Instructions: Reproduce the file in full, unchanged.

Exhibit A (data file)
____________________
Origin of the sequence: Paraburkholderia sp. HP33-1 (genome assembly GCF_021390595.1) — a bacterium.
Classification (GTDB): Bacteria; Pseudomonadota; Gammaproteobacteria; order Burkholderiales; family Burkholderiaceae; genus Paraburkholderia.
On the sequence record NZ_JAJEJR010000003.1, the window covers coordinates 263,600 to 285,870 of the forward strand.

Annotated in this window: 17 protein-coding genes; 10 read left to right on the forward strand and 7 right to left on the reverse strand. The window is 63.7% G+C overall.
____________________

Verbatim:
Origin of the sequence: Paraburkholderia sp. HP33-1 (genome assembly GCF_021390595.1) — a bacterium.
Classification (GTDB): Bacteria; Pseudomonadota; Gammaproteobacteria; order Burkholderiales; family Burkholderiaceae; genus Paraburkholderia.
On the sequence record NZ_JAJEJR010000003.1, the window covers coordinates 263,600 to 285,870 of the forward strand.

Annotated in this window: 17 protein-coding genes; 10 read left to right on the forward strand and 7 right to left on the reverse strand. The window is 63.7% G+C overall.